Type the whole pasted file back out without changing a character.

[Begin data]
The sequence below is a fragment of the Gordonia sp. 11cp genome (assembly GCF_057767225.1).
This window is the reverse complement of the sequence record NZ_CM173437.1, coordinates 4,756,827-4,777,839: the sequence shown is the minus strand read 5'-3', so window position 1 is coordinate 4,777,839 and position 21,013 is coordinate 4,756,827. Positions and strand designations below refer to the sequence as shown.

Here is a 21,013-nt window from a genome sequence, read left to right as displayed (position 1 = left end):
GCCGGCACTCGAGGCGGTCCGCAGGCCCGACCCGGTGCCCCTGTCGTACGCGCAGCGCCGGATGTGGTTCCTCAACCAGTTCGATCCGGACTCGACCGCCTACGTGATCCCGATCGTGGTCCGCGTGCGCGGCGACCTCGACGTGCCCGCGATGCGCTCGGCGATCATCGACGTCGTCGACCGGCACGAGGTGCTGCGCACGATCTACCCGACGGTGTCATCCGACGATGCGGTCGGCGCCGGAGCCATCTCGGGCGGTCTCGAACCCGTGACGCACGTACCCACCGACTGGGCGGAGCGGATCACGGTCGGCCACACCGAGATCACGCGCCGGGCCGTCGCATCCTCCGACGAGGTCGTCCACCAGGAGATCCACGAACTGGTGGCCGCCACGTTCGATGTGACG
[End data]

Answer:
The sequence below is a fragment of the Gordonia sp. 11cp genome (assembly GCF_057767225.1).
This window is the reverse complement of the sequence record NZ_CM173437.1, coordinates 4,756,827-4,777,839: the sequence shown is the minus strand read 5'-3', so window position 1 is coordinate 4,777,839 and position 21,013 is coordinate 4,756,827. Positions and strand designations below refer to the sequence as shown.

Here is a 21,013-nt window from a genome sequence, read left to right as displayed (position 1 = left end):
GCCGGCACTCGAGGCGGTCCGCAGGCCCGACCCGGTGCCCCTGTCGTACGCGCAGCGCCGGATGTGGTTCCTCAACCAGTTCGATCCGGACTCGACCGCCTACGTGATCCCGATCGTGGTCCGCGTGCGCGGCGACCTCGACGTGCCCGCGATGCGCTCGGCGATCATCGACGTCGTCGACCGGCACGAGGTGCTGCGCACGATCTACCCGACGGTGTCATCCGACGATGCGGTCGGCGCCGGAGCCATCTCGGGCGGTCTCGAACCCGTGACGCACGTACCCACCGACTGGGCGGAGCGGATCACGGTCGGCCACACCGAGATCACGCGCCGGGCCGTCGCATCCTCCGACGAGGTCGTCCACCAGGAGATCCACGAACTGGTGGCCGCCACGTTCGATGTGACG